Pre-existing Conditions in Health Insurance, Retrospective Insurance and Good Faith — Comments on Relevant Court Rulings

Pre-existing Conditions in Health Insurance, Retrospective Insurance and Good Faith — Comments on Relevant Court Rulings

 

Title
Pre-existing Conditions in Health Insurance, Retrospective Insurance and Good Faith — Comments on Relevant Court Rulings
Author
Chi-Chou Yeh
Keywords
Health Insurance, Pre-Existing Condition, Good Faith, Congenital Disorder, Retrospective Insurance, Principle of Equivalence, Pre-Existing Exclusion Period
Abstract
According to Article 127 of Insurance Act, the provider of health insurance is
not liable for any illness that existed before the contract is formed (pre-existing
conditions). Hence, in a majority of cases, the insurers would deny the insured
benefit payments based on Article 127 or similar terms in the insurance contracts.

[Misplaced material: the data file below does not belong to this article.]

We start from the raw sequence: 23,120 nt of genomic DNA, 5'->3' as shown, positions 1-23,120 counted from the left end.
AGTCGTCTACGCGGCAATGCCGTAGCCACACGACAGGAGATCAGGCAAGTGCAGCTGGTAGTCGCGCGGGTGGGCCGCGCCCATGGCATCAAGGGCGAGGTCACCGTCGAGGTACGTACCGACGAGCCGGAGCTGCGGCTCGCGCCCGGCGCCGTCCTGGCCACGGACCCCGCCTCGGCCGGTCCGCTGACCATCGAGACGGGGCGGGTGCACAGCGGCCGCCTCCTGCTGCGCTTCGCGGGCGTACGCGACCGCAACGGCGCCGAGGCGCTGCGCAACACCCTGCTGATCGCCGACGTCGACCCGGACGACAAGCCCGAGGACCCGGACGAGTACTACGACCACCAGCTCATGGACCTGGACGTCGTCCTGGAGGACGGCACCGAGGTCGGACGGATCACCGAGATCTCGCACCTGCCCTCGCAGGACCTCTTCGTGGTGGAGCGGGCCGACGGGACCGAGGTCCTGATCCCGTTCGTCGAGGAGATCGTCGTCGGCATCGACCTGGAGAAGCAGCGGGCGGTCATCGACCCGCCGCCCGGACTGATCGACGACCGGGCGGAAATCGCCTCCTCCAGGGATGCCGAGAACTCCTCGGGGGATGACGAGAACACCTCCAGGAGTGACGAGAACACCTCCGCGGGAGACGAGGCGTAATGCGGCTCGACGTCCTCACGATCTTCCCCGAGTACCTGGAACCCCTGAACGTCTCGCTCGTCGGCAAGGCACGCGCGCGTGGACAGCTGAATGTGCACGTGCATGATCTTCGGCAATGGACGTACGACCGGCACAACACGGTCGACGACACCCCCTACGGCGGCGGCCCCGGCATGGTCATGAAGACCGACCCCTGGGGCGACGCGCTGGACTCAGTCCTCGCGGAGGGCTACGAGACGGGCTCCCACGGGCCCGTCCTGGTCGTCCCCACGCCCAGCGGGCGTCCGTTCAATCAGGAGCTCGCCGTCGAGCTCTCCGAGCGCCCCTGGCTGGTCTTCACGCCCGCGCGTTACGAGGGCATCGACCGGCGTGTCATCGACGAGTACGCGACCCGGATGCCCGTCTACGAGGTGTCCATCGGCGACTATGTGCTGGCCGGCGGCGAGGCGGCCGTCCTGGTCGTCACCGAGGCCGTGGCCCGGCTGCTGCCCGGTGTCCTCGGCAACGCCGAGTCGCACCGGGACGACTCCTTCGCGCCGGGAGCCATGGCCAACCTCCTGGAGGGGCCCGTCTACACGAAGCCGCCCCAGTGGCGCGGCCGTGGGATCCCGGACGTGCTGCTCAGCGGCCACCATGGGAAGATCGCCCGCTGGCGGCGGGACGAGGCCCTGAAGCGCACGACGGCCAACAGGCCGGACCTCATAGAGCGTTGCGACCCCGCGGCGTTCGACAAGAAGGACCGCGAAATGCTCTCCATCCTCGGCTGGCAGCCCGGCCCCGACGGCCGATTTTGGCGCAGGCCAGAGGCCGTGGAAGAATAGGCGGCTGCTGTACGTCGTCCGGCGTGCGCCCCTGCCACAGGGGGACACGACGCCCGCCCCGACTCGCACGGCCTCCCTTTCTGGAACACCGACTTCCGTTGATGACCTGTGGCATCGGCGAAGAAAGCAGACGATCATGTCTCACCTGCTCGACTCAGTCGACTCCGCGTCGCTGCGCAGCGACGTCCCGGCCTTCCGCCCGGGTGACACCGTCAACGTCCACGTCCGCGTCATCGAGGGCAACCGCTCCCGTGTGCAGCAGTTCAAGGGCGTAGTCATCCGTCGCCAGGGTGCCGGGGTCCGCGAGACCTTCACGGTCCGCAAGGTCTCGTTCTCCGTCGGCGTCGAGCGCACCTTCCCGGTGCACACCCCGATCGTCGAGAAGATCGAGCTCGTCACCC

However, a number of courts have ruled that, if the insured is unaware of such preexisting
conditions because the illness has no symptoms that can be observed based
on appearances, then the insurer is still liable. The basis of this judgment seemingly
rests on the retrospective insurance provision in Article 51(a) of Insurance Act.
Nevertheless, illness itself is an insured risk under health insurance, so without the
insurers’ prior and explicit consent to extend coverage period retrospectively, it
seems to be unfounded to hold the insurer liable for pre-existing conditions based
on the retrospective insurance doctrine. To restrict the application of Article 127
with the retrospective insurance doctrine contradicts the intention of the legislature
and the principle of equivalence.
Abstract Article

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